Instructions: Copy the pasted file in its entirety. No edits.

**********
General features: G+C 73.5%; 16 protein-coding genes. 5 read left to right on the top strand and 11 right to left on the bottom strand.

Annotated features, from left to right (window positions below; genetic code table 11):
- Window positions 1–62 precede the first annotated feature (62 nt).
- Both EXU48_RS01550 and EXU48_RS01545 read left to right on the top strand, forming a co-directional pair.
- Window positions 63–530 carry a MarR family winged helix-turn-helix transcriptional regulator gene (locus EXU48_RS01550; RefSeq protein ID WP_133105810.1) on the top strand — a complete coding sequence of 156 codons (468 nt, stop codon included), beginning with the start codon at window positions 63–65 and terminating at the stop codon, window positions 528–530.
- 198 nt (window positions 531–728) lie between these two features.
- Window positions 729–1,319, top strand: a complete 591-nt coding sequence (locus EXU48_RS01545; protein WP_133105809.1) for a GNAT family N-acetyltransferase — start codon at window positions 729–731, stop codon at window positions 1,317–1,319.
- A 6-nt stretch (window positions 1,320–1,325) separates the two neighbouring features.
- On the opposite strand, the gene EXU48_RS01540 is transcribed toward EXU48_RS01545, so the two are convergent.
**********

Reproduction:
General features: G+C 73.5%; 16 protein-coding genes. 5 read left to right on the top strand and 11 right to left on the bottom strand.

Annotated features, from left to right (window positions below; genetic code table 11):
- Window positions 1–62 precede the first annotated feature (62 nt).
- Both EXU48_RS01550 and EXU48_RS01545 read left to right on the top strand, forming a co-directional pair.
- Window positions 63–530 carry a MarR family winged helix-turn-helix transcriptional regulator gene (locus EXU48_RS01550; RefSeq protein ID WP_133105810.1) on the top strand — a complete coding sequence of 156 codons (468 nt, stop codon included), beginning with the start codon at window positions 63–65 and terminating at the stop codon, window positions 528–530.
- 198 nt (window positions 531–728) lie between these two features.
- Window positions 729–1,319, top strand: a complete 591-nt coding sequence (locus EXU48_RS01545; protein WP_133105809.1) for a GNAT family N-acetyltransferase — start codon at window positions 729–731, stop codon at window positions 1,317–1,319.
- A 6-nt stretch (window positions 1,320–1,325) separates the two neighbouring features.
- On the opposite strand, the gene EXU48_RS01540 is transcribed toward EXU48_RS01545, so the two are convergent.